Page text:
The economic chaos that marked the beginning of the Weimar Republic (1919-1933) had much to do with the effects of Totaler Krieg on Germany. This also affected the DFA. To improve the institution’s finances and construct a building to house it, once again the figure of Kraepelin – pivotal in Muñoz’s narrative – reappears. In 1926, he managed to secure US$ 325,000 from the Rockefeller Foundation, in the United States, which enabled the construction to go ahead. The building was opened two years later, with a bust of Kraepelin at the main entrance ( Muñoz, 2018 , p.163).

In the interwar years, the German-Brazilian network was important for some scientific developments. One remarkable figure in this context, who earned an international reputation, was the African Brazilian psychiatrist Juliano Moreira (1873-1933). Married to a German woman and fluent in the language, he was a trailblazer in Brazilian psychiatry, directing an important asylum in Rio de Janeiro. Respected in his homeland and elsewhere, Moreira maintained ties with German scientists in Munich, Hamburg, and Berlin. He returned to Germany, where he stayed from 1928 to 1929, before an extended stay in Japan. where he was held in high regard. In the following years, Moreira’s career went into decline. There were two reasons for this: (1) he was forcibly retired under the Vargas regime, which took power in 1930, something it is hard not to attribute to racism, but on which Muñoz is silent; (2) he suffered poor health after contracting tuberculosis.

The final chapters of Clínica, laboratório e eugenia are its highpoint. Muñoz refers to the obsolescence of the interpretation posited by Nancy Stepan (2005) , for whom negative eugenics did not bear fruit in Brazil. He traces the trajectories of Renato Kehl (1889-1974) and above all of Ignacio da Cunha Lopes (1891-1973), about whom he presents a lot of original information, to show quite the opposite. He also retells the fascinating story of Ernst Rüdin, who reshaped the DFA after Kraepelin’s death in 1927, and especially with the rise of Nazism as of 1933. The original clinical and neuropathological framework of the institution’s work, as championed by Kraepelin, gave way to racial hygiene prevention and genetic psychiatry under Rüdin. Muñoz points out the spurious connections between him and the Third Reich (1933-1945). Despite his correspondence with Hitler, Ernst Rüdin was keen to be remembered as a member of the German resistance during the years of National Socialism.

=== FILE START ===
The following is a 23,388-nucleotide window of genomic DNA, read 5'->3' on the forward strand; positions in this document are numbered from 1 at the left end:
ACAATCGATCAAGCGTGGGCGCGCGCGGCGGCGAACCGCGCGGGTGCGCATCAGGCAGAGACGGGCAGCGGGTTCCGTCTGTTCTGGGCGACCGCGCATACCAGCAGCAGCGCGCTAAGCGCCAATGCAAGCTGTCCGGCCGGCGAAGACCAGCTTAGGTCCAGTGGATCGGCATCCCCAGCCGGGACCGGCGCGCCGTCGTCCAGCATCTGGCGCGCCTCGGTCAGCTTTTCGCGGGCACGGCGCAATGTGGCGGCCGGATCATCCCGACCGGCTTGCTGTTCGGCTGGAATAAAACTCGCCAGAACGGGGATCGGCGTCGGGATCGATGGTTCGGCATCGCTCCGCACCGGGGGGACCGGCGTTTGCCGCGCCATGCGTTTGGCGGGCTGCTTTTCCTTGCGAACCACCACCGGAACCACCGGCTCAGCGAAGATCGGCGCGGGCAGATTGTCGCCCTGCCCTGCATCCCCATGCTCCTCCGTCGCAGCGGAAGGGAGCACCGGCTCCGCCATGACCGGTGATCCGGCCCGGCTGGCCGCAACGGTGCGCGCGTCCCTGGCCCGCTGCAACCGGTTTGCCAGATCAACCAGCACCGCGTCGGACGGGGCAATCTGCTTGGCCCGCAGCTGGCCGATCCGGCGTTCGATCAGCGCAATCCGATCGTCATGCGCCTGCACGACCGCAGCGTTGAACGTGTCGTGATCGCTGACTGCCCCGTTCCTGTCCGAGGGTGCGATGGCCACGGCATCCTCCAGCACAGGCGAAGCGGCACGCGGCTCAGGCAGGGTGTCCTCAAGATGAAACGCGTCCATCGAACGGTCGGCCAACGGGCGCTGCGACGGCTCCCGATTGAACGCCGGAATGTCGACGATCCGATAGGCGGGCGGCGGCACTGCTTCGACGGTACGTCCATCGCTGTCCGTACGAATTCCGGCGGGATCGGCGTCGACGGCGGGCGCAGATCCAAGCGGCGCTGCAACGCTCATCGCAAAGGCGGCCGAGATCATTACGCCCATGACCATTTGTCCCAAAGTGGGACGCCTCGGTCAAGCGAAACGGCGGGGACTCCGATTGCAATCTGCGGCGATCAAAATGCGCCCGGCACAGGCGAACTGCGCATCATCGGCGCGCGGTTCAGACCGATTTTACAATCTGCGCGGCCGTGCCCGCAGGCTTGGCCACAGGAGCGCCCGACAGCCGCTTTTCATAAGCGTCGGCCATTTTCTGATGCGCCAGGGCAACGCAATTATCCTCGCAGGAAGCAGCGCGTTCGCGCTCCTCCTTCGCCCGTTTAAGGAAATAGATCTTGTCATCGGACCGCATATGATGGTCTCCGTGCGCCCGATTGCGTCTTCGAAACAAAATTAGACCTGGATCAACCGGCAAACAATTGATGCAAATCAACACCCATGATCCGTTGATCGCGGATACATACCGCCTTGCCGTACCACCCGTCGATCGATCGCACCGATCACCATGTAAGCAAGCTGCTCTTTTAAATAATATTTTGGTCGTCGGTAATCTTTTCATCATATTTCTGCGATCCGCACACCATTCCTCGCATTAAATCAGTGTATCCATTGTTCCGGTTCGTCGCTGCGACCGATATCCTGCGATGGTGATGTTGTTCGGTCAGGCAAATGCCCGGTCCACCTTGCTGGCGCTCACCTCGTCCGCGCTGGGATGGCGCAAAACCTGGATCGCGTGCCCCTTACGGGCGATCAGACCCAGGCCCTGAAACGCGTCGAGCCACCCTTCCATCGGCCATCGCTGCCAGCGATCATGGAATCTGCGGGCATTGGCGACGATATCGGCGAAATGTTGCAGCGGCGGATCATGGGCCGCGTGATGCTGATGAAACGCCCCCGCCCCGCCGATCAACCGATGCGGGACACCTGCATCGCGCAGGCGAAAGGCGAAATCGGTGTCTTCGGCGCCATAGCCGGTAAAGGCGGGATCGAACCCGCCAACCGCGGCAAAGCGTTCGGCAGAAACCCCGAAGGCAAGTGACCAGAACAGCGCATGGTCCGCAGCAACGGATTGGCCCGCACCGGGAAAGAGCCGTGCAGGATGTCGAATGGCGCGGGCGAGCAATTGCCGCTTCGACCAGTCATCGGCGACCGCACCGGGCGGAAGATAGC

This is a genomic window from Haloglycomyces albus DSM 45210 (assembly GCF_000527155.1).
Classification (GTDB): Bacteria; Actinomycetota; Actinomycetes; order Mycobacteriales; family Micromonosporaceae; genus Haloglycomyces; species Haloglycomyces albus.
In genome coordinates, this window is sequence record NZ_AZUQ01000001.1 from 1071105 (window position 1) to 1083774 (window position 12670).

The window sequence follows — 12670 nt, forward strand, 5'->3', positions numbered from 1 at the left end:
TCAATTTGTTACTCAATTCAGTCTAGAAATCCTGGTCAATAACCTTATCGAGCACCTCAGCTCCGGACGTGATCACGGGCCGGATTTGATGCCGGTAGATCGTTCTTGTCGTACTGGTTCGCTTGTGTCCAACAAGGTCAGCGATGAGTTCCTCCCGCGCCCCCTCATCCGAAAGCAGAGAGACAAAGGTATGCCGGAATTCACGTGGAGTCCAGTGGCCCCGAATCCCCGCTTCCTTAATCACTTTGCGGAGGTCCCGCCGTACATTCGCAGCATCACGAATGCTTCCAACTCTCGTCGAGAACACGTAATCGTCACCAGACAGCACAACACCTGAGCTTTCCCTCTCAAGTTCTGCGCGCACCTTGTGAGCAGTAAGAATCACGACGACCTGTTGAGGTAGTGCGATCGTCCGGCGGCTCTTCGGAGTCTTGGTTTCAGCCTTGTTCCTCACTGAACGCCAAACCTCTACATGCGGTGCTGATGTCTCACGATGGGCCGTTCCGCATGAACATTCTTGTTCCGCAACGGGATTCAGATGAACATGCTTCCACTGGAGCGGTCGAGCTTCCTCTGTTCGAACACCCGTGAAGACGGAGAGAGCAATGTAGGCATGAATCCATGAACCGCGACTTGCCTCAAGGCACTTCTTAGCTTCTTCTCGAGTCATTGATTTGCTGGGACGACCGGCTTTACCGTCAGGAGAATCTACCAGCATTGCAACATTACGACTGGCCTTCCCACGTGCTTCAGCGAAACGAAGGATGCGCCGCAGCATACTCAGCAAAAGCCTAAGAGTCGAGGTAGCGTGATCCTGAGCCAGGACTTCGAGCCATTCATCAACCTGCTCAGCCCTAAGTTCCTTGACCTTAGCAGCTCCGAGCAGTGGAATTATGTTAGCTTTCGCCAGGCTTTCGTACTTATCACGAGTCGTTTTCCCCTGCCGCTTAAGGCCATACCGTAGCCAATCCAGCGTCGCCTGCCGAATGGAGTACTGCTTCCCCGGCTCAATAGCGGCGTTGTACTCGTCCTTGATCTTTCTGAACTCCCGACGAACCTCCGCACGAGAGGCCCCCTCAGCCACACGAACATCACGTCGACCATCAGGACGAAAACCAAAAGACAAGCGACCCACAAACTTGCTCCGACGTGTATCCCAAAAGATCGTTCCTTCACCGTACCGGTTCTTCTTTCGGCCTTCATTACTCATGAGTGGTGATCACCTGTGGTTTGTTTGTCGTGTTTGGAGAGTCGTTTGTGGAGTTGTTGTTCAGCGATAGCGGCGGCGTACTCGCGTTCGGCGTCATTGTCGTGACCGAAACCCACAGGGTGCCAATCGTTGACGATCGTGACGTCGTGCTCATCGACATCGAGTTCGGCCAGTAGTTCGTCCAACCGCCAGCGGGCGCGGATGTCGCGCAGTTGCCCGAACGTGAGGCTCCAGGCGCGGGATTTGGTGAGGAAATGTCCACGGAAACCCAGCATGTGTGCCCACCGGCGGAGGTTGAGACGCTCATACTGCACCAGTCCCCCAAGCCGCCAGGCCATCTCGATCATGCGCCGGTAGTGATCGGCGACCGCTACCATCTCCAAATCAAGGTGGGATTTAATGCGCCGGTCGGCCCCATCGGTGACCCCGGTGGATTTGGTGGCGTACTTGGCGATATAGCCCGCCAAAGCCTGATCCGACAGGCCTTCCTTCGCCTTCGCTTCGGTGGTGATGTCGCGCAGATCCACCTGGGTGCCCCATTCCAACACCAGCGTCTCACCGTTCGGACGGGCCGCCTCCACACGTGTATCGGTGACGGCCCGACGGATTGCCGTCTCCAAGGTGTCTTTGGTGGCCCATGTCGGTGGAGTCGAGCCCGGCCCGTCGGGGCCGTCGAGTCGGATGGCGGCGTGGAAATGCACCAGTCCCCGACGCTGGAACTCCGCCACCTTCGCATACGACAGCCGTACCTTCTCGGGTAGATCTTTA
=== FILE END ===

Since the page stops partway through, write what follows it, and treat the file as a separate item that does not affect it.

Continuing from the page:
I suggest, dear reader, that you do not refrain from reading Muñoz’s book: a model of how to write transnational history of science in an original and imaginative way. Make his book yours.


MUÑOZ, Pedro. Clínica, laboratório e eugenia: uma história transnacional das relações Brasil-Alemanha. Rio de Janeiro: Editora Fiocruz; Editora PUC-Rio, 2018.

RINKE, Stefan. América Latina y la primera Guerra Mundial. Madrid: Fondo de Cultura Económica, 2020.

STEPAN, Nancy. A hora da eugenia: raça, gênero e nação na América Latina. Rio de Janeiro: Editora Fiocruz, 2005.


Leonardo Bahiense – PhD in History of Science and Health, Casa de Oswaldo Cruz/Fiocruz. E-mail: [email protected]

Referências desta Resenha

MUÑOZ, Pedro. Clínica, laboratório e eugenia: uma história transnacional das relações Brasil-Alemanha. Rio de Janeiro: Editora Fiocruz; Editora PUC-Rio, 2018. Resenha de: BAHIENSE, Leonardo. The Kraepelinian network: psychiatric knowledge in Brazil and Germany from the late 1800s to the beginning of Second World War. História, Ciências, Saúde – Manguinhos. Rio de Janeiro, v.29, supl. dez. 2022. Acessar publicação original [DR/JF]